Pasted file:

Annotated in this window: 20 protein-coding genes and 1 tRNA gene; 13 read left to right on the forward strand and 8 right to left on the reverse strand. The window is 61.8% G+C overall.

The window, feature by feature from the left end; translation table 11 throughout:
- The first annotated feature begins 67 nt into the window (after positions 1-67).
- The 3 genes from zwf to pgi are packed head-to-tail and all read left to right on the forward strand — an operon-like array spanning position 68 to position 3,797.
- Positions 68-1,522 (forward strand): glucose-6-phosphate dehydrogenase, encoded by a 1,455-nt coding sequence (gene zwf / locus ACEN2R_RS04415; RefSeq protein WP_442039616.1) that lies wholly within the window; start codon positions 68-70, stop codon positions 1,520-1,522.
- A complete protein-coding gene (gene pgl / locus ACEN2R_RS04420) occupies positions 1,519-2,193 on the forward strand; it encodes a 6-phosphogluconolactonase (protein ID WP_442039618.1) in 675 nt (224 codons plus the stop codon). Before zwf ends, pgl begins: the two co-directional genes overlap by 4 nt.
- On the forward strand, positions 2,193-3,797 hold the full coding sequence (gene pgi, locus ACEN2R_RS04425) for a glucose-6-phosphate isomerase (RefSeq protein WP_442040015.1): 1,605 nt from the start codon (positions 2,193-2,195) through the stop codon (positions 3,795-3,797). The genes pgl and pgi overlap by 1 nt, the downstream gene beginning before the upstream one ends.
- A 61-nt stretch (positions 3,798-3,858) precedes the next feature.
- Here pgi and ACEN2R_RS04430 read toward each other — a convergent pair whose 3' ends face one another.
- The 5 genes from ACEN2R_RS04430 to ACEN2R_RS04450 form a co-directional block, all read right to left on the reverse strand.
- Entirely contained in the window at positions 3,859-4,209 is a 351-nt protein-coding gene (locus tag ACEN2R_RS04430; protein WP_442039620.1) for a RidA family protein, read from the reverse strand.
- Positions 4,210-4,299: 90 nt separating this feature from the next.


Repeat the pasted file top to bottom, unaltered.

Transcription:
Annotated in this window: 20 protein-coding genes and 1 tRNA gene; 13 read left to right on the forward strand and 8 right to left on the reverse strand. The window is 61.8% G+C overall.

The window, feature by feature from the left end; translation table 11 throughout:
- The first annotated feature begins 67 nt into the window (after positions 1-67).
- The 3 genes from zwf to pgi are packed head-to-tail and all read left to right on the forward strand — an operon-like array spanning position 68 to position 3,797.
- Positions 68-1,522 (forward strand): glucose-6-phosphate dehydrogenase, encoded by a 1,455-nt coding sequence (gene zwf / locus ACEN2R_RS04415; RefSeq protein WP_442039616.1) that lies wholly within the window; start codon positions 68-70, stop codon positions 1,520-1,522.
- A complete protein-coding gene (gene pgl / locus ACEN2R_RS04420) occupies positions 1,519-2,193 on the forward strand; it encodes a 6-phosphogluconolactonase (protein ID WP_442039618.1) in 675 nt (224 codons plus the stop codon). Before zwf ends, pgl begins: the two co-directional genes overlap by 4 nt.
- On the forward strand, positions 2,193-3,797 hold the full coding sequence (gene pgi, locus ACEN2R_RS04425) for a glucose-6-phosphate isomerase (RefSeq protein WP_442040015.1): 1,605 nt from the start codon (positions 2,193-2,195) through the stop codon (positions 3,795-3,797). The genes pgl and pgi overlap by 1 nt, the downstream gene beginning before the upstream one ends.
- A 61-nt stretch (positions 3,798-3,858) precedes the next feature.
- Here pgi and ACEN2R_RS04430 read toward each other — a convergent pair whose 3' ends face one another.
- The 5 genes from ACEN2R_RS04430 to ACEN2R_RS04450 form a co-directional block, all read right to left on the reverse strand.
- Entirely contained in the window at positions 3,859-4,209 is a 351-nt protein-coding gene (locus tag ACEN2R_RS04430; protein WP_442039620.1) for a RidA family protein, read from the reverse strand.
- Positions 4,210-4,299: 90 nt separating this feature from the next.